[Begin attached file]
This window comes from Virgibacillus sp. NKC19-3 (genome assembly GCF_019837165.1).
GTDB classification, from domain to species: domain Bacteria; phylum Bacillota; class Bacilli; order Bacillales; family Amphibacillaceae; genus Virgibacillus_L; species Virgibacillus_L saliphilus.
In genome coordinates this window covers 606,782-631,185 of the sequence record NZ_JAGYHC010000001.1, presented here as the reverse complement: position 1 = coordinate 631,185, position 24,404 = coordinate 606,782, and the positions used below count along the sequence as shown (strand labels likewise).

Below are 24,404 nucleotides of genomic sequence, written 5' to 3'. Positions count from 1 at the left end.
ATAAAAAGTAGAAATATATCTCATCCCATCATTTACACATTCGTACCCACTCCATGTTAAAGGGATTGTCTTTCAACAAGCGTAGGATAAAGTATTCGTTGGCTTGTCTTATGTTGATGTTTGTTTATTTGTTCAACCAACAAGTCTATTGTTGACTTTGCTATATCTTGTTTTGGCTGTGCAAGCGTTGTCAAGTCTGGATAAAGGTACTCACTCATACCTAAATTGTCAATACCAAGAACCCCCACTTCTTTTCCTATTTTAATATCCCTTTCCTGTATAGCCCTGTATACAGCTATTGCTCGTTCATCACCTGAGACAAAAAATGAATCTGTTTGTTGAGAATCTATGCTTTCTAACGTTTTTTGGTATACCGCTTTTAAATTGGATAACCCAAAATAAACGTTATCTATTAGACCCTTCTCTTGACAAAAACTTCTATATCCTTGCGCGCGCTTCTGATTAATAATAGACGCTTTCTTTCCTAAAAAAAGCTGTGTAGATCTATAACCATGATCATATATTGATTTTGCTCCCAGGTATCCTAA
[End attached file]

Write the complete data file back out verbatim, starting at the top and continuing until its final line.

This window comes from Virgibacillus sp. NKC19-3 (genome assembly GCF_019837165.1).
GTDB classification, from domain to species: domain Bacteria; phylum Bacillota; class Bacilli; order Bacillales; family Amphibacillaceae; genus Virgibacillus_L; species Virgibacillus_L saliphilus.
In genome coordinates this window covers 606,782-631,185 of the sequence record NZ_JAGYHC010000001.1, presented here as the reverse complement: position 1 = coordinate 631,185, position 24,404 = coordinate 606,782, and the positions used below count along the sequence as shown (strand labels likewise).

Below are 24,404 nucleotides of genomic sequence, written 5' to 3'. Positions count from 1 at the left end.
ATAAAAAGTAGAAATATATCTCATCCCATCATTTACACATTCGTACCCACTCCATGTTAAAGGGATTGTCTTTCAACAAGCGTAGGATAAAGTATTCGTTGGCTTGTCTTATGTTGATGTTTGTTTATTTGTTCAACCAACAAGTCTATTGTTGACTTTGCTATATCTTGTTTTGGCTGTGCAAGCGTTGTCAAGTCTGGATAAAGGTACTCACTCATACCTAAATTGTCAATACCAAGAACCCCCACTTCTTTTCCTATTTTAATATCCCTTTCCTGTATAGCCCTGTATACAGCTATTGCTCGTTCATCACCTGAGACAAAAAATGAATCTGTTTGTTGAGAATCTATGCTTTCTAACGTTTTTTGGTATACCGCTTTTAAATTGGATAACCCAAAATAAACGTTATCTATTAGACCCTTCTCTTGACAAAAACTTCTATATCCTTGCGCGCGCTTCTGATTAATAATAGACGCTTTCTTTCCTAAAAAAAGCTGTGTAGATCTATAACCATGATCATATATTGATTTTGCTCCCAGGTATCCTAA